Leadership. I've been hearing that word a lot lately. Which is fitting because we have an election right around the corner. Leadership does matter when we pick our leaders. So, I wanted to take a look at one of the biggest issues- Water Conservation- and see how the candidates (and current councilmembers) are doing on water conservation. Are they just telling us to use less water or are they leading by example? I requested the water use data from all of the current councilmembers and candidates for the last 2 yrs. Candidates were under no requirement to release that information, but EVERY ONE of THEM did. Kudos to the candidates. I used the water use data to compare water conservation efforts from candidates and current councilmembers.
First, a word about the data. Everybody is not on the same billing cycle. Some people get their bills in Jan/Mar/May/July/Sept/Nov and others get them in Feb/April/June/August/Oct/Dec. For purposes of comparing data, I aligned Jan bills with Feb bills, and Mar bills with April bills, etc. Also note that the data is for the billing date. The billing date will indicate the water use in the 2 previous months. For example, a March billing date will indicate how much water was used in the previous January and February.
There were also 2 instances where the customer had more than one reading in a billing cycle (probably indicating a new meter was installed) and one huge anomaly (probably indicating a water pipe break). Dave Grosch had 2 meter readings for Jan, 2010. I added the readings together. I did the same for Carl Kruse who had 2 readings in Jun/July 2009. Betty Rexford, who has the lowest water use among the group had a 129 unit reading in Aug 2009. No other reading was more than 11 units, so I substituted 11 units for the August 2009 reading.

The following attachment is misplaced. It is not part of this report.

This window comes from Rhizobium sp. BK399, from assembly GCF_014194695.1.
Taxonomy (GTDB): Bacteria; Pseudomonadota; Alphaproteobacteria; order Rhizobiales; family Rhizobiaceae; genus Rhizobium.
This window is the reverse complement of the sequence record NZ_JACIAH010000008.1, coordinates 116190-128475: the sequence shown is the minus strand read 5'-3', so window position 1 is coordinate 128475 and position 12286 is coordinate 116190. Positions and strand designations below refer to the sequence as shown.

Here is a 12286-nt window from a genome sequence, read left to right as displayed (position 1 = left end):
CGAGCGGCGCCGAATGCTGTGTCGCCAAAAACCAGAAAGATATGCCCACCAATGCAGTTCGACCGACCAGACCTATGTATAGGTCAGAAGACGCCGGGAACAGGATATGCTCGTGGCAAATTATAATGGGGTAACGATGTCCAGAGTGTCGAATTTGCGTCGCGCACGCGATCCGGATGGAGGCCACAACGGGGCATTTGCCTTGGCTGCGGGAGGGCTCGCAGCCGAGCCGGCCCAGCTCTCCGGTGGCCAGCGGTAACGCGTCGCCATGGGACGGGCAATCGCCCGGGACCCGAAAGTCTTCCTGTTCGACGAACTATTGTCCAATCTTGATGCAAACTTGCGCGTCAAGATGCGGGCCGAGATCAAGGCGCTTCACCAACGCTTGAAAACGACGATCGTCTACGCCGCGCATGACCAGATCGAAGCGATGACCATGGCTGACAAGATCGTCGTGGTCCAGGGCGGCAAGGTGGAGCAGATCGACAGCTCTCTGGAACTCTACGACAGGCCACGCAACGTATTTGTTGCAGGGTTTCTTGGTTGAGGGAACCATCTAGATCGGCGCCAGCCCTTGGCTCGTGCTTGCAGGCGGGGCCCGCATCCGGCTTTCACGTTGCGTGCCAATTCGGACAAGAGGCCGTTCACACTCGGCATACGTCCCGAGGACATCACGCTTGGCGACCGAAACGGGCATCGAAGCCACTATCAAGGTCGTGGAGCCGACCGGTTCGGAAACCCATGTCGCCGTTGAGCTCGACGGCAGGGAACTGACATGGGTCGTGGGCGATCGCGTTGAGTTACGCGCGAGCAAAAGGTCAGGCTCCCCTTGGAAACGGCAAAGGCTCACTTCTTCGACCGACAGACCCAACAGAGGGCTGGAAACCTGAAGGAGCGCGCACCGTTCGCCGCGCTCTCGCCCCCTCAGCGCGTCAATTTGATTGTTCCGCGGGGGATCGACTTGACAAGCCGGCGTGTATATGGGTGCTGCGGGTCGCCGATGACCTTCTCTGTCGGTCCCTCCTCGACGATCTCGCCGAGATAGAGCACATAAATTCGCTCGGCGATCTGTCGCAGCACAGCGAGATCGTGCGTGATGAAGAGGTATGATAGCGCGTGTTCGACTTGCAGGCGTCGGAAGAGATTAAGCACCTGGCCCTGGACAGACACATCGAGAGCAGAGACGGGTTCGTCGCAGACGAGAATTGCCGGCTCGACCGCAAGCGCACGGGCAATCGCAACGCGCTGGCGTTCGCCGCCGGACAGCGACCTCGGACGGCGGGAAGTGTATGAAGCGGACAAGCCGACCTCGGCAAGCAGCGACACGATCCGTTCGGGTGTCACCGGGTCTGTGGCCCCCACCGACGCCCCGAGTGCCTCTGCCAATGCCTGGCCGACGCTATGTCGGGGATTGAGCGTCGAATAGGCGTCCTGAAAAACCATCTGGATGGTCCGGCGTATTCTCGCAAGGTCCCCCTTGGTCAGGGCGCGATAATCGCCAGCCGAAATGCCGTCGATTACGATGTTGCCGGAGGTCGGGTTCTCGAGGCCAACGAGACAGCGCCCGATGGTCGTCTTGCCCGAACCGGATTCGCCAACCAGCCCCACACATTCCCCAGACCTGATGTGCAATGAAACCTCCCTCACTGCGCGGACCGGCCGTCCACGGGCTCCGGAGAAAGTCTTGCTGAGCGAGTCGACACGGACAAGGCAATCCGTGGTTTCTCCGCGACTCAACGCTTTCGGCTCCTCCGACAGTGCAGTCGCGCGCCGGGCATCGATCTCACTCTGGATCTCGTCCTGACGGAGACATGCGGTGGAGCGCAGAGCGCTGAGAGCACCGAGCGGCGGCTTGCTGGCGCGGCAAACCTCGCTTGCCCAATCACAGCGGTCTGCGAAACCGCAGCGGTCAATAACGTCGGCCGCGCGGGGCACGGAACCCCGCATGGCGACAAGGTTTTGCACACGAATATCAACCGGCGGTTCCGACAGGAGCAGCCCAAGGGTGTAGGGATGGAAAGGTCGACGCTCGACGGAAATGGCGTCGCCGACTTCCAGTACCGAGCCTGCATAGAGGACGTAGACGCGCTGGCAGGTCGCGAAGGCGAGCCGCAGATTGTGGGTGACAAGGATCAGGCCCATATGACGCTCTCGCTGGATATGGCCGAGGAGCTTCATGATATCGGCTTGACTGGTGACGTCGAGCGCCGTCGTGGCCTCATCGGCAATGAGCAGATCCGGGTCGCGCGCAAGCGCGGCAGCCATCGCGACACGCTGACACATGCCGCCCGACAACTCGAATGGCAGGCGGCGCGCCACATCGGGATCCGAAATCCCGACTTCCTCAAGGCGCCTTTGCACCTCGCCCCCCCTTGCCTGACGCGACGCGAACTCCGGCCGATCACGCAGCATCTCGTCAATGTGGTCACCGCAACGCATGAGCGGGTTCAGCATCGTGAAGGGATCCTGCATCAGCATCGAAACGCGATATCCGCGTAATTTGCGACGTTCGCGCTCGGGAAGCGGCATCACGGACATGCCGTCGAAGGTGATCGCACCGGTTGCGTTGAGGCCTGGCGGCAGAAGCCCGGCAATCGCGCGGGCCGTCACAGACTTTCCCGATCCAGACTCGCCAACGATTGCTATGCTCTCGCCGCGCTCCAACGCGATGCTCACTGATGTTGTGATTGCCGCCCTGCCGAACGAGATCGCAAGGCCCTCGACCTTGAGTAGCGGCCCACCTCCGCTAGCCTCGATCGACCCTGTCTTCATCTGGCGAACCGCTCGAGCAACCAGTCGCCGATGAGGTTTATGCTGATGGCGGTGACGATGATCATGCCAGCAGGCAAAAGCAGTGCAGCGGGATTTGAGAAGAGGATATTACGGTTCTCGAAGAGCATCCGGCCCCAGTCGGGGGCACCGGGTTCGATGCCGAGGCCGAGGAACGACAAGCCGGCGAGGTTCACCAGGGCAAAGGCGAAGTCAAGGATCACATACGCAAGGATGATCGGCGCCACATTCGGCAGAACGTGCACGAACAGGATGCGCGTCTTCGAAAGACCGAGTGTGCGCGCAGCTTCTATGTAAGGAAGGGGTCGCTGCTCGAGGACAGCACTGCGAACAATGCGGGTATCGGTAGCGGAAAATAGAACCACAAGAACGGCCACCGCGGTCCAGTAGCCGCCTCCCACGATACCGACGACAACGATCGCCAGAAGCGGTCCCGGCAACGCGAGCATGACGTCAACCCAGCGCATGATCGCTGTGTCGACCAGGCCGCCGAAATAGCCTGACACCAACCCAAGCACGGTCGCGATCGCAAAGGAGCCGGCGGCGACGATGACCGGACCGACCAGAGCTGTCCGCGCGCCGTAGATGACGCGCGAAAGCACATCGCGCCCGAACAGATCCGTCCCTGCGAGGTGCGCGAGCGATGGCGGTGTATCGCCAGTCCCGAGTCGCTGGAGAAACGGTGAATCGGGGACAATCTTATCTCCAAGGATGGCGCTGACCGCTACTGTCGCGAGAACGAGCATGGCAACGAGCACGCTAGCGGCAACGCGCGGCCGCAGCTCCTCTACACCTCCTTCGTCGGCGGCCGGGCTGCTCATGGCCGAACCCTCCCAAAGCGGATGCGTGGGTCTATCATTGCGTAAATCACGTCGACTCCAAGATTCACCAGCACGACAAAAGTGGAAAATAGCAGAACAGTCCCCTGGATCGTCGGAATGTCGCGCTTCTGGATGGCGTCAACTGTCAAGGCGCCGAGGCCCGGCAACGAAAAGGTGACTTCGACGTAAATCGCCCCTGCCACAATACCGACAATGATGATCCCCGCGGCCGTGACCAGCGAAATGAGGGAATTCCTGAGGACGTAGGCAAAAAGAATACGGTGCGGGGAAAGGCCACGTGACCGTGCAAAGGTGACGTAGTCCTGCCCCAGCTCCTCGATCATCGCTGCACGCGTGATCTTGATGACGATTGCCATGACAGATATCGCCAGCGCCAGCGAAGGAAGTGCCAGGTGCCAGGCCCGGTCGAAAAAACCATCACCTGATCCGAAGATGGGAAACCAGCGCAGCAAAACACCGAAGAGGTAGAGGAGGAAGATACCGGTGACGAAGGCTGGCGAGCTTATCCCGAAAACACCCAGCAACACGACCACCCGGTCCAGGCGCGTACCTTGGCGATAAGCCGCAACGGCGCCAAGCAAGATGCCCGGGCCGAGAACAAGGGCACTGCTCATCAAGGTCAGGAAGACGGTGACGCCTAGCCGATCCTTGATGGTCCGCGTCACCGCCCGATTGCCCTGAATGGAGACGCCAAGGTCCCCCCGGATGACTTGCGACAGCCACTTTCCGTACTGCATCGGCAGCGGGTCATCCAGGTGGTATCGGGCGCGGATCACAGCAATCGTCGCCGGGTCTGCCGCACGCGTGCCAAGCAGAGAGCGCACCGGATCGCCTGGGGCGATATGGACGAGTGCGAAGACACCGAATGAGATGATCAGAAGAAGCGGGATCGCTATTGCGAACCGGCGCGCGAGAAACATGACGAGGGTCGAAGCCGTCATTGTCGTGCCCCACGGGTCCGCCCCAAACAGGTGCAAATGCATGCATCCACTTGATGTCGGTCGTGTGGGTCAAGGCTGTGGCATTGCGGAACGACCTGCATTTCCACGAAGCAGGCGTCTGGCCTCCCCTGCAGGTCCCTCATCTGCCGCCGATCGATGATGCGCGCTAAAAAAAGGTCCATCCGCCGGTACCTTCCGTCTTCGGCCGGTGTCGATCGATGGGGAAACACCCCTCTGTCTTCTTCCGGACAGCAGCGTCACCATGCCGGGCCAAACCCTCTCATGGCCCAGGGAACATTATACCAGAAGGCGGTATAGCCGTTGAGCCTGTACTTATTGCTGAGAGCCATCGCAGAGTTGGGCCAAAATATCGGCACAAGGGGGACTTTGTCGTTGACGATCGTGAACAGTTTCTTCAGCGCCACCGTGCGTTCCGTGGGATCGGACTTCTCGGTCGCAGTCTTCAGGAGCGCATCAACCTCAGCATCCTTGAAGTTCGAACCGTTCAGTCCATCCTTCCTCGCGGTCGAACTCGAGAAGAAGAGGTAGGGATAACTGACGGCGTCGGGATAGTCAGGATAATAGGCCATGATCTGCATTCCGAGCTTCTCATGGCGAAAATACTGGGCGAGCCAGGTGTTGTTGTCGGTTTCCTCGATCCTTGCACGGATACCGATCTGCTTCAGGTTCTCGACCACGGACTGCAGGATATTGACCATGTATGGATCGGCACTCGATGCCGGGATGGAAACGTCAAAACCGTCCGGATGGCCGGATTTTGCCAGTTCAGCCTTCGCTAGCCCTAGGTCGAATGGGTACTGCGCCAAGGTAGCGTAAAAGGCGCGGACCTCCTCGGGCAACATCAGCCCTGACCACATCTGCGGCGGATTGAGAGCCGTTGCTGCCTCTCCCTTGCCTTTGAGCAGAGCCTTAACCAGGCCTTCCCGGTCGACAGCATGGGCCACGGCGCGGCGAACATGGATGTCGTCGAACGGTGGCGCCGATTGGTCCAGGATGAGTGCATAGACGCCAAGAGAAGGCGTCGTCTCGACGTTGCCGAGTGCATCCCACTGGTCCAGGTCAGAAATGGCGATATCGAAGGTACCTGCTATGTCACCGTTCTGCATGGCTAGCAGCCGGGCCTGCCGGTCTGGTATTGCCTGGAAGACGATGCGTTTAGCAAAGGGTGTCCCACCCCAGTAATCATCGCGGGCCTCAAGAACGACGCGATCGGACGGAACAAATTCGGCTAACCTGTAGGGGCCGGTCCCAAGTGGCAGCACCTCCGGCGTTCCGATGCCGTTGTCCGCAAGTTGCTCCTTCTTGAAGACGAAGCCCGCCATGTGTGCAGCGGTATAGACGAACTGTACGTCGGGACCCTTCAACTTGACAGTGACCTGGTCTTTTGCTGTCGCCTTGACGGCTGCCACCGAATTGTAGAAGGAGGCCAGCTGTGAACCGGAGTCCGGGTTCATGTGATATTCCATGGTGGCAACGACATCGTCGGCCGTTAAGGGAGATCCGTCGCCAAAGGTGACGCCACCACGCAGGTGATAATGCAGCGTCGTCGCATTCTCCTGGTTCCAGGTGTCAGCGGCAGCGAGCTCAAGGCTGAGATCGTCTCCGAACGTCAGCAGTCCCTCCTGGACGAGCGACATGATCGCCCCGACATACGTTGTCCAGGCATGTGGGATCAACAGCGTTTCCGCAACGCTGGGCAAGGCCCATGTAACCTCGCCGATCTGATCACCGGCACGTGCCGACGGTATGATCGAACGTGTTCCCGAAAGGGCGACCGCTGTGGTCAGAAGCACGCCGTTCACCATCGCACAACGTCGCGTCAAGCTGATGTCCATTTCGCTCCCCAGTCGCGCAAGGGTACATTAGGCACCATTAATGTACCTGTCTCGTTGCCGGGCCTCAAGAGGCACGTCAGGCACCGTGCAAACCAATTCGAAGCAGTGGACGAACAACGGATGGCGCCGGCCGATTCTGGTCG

First, I wanted to compare the total water use during the period from Feb/Mar 2008 until Mar/April 2010.
Here are the results (click on each graph to make it larger):
The biggest water consumers during this period were Steve Vaus, Jim Cunningham and Don Higginson. Which is kind of interesting. Because they all live in the same neighborhood. I'm not saying they would vote the same way on everything. But how weird would it be to have the council majority be 3 people who live about a block from each other and are big water users to boot? Would we all feel represented under such a scenario?
The next biggest water user is Grosch (who used less than half the water Vaus used), followed by Boyack, Mullin, Collins and Babich. At the bottom of the pack were Kruse, Cross, Willoughby, and Radcliff, all of whom live on smaller acreage than the other councilmembers and candidates. The smallest water user is Rexford, who, I believe, has a well.
Because some of the councilmembers and candidates live on larger parcels than others, I decided to compare winter water use. During the 2010 winter, folks should have been able to turn off their outside irrigation for an entire 2 month period. Especially if they were leading by example. Ahem....